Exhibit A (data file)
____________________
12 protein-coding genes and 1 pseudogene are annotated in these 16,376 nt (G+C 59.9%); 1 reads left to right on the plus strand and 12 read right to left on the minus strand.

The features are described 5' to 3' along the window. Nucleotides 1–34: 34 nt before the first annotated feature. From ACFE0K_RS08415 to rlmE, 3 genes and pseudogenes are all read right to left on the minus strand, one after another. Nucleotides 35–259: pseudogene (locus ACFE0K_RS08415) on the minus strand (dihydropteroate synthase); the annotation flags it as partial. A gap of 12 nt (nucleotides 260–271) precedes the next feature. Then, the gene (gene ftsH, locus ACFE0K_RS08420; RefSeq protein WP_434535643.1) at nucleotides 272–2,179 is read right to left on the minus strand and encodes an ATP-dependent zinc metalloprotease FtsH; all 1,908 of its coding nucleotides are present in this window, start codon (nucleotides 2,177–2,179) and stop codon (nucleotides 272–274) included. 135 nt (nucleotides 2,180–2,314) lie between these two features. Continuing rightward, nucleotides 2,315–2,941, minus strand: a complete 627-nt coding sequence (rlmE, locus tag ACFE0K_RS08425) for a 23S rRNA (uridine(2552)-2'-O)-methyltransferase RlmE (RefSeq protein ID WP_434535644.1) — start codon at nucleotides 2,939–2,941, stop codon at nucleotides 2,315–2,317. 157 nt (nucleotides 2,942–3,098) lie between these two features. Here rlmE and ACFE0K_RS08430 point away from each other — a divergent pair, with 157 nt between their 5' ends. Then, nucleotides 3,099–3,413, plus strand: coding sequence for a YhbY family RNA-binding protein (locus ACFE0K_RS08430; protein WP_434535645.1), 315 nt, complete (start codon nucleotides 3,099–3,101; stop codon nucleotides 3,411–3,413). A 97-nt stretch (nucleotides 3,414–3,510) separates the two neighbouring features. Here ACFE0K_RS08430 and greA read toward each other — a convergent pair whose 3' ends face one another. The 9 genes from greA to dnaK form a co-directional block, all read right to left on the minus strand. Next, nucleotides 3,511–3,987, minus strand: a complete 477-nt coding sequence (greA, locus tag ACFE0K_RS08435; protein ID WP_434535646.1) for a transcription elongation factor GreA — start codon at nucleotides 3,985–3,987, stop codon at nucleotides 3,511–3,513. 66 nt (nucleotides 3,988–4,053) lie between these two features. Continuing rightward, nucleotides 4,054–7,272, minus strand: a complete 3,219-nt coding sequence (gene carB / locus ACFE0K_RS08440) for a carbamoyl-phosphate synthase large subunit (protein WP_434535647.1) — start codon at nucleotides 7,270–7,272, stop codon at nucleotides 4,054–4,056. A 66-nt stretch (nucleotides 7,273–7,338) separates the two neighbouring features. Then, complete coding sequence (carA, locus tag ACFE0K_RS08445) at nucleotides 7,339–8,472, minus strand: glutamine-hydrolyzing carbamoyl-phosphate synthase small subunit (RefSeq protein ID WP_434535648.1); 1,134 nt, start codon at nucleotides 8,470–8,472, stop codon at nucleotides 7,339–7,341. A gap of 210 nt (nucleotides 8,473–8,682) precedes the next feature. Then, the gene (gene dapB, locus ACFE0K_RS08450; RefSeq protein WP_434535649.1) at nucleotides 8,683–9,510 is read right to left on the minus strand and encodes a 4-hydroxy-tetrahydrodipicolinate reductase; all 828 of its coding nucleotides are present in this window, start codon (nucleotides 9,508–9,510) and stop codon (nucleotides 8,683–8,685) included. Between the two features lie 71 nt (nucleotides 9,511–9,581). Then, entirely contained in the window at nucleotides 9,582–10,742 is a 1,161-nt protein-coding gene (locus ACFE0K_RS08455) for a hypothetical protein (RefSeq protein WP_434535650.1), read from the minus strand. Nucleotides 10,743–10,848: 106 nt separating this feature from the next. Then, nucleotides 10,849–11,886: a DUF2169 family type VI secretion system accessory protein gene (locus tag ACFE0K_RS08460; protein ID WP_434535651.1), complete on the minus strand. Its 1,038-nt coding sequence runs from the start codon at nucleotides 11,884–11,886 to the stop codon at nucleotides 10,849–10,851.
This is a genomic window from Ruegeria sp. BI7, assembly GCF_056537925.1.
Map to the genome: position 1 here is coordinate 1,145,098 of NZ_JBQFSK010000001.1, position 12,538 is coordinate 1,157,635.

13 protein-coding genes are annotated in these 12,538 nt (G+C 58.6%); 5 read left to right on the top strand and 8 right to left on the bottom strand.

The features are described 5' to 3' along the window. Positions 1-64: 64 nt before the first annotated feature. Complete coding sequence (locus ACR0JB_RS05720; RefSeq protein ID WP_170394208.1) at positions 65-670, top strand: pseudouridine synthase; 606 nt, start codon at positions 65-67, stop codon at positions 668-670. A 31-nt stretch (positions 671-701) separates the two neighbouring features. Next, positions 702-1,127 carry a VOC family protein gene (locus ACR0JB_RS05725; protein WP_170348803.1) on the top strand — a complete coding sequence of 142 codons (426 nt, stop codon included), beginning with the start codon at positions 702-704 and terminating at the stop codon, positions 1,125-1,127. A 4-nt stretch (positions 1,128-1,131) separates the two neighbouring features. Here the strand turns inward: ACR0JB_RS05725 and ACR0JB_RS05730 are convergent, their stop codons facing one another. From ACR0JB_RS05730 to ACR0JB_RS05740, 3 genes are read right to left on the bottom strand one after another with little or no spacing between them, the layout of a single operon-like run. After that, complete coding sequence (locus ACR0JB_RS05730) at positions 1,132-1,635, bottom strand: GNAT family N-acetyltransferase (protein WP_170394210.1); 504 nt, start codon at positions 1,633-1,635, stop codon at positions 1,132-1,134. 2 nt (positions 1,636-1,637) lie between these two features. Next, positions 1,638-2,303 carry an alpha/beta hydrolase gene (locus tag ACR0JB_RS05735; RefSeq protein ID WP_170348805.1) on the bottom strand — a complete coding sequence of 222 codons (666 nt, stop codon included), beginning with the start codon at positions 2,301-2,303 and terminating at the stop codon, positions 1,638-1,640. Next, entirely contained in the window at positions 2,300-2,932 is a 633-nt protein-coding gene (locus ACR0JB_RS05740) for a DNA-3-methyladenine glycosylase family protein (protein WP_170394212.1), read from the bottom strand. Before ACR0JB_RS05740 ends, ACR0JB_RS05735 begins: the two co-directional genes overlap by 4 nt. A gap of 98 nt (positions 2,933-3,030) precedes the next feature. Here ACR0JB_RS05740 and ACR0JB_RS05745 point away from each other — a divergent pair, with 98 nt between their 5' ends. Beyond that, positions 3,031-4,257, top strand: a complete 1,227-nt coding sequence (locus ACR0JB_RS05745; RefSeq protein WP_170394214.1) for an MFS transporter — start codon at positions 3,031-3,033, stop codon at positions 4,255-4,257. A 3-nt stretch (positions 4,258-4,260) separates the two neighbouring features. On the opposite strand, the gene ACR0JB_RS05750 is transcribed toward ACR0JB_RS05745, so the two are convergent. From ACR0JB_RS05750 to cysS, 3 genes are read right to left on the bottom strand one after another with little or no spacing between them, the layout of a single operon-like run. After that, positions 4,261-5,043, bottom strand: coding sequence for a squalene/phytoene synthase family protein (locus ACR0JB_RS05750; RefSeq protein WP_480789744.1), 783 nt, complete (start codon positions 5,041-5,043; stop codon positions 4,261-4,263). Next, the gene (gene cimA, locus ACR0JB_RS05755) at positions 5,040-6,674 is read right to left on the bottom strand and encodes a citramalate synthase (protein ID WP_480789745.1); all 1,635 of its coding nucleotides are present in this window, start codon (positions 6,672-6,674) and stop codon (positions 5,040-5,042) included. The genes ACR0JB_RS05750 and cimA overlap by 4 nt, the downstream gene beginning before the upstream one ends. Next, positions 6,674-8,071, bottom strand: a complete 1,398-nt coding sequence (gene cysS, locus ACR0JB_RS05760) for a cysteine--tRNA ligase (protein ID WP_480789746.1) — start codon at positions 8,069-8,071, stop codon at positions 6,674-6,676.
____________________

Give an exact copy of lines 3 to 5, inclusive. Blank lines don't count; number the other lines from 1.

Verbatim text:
This is a genomic window from Ruegeria sp. BI7, assembly GCF_056537925.1.
Map to the genome: position 1 here is coordinate 1,145,098 of NZ_JBQFSK010000001.1, position 12,538 is coordinate 1,157,635.

13 protein-coding genes are annotated in these 12,538 nt (G+C 58.6%); 5 read left to right on the top strand and 8 right to left on the bottom strand.